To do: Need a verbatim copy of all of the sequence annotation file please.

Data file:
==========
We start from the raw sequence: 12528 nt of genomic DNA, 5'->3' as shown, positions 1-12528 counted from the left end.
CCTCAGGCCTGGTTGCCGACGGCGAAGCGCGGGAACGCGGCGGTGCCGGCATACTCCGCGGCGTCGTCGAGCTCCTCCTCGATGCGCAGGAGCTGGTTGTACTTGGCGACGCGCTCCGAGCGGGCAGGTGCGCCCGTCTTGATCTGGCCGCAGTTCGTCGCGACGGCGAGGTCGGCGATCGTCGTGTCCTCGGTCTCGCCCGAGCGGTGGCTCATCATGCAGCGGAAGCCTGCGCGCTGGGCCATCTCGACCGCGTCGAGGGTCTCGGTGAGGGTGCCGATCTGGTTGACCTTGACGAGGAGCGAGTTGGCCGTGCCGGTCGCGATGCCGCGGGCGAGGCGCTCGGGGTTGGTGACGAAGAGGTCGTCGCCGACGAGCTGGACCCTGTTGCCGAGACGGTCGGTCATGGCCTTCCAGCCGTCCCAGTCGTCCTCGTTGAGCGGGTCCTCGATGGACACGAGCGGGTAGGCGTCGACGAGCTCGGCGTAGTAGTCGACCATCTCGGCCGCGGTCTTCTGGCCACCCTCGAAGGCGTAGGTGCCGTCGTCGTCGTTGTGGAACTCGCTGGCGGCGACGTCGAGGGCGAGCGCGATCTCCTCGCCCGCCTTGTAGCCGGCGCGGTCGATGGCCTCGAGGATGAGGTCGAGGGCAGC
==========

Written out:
We start from the raw sequence: 12528 nt of genomic DNA, 5'->3' as shown, positions 1-12528 counted from the left end.
CCTCAGGCCTGGTTGCCGACGGCGAAGCGCGGGAACGCGGCGGTGCCGGCATACTCCGCGGCGTCGTCGAGCTCCTCCTCGATGCGCAGGAGCTGGTTGTACTTGGCGACGCGCTCCGAGCGGGCAGGTGCGCCCGTCTTGATCTGGCCGCAGTTCGTCGCGACGGCGAGGTCGGCGATCGTCGTGTCCTCGGTCTCGCCCGAGCGGTGGCTCATCATGCAGCGGAAGCCTGCGCGCTGGGCCATCTCGACCGCGTCGAGGGTCTCGGTGAGGGTGCCGATCTGGTTGACCTTGACGAGGAGCGAGTTGGCCGTGCCGGTCGCGATGCCGCGGGCGAGGCGCTCGGGGTTGGTGACGAAGAGGTCGTCGCCGACGAGCTGGACCCTGTTGCCGAGACGGTCGGTCATGGCCTTCCAGCCGTCCCAGTCGTCCTCGTTGAGCGGGTCCTCGATGGACACGAGCGGGTAGGCGTCGACGAGCTCGGCGTAGTAGTCGACCATCTCGGCCGCGGTCTTCTGGCCACCCTCGAAGGCGTAGGTGCCGTCGTCGTCGTTGTGGAACTCGCTGGCGGCGACGTCGAGGGCGAGCGCGATCTCCTCGCCCGCCTTGTAGCCGGCGCGGTCGATGGCCTCGAGGATGAGGTCGAGGGCAGC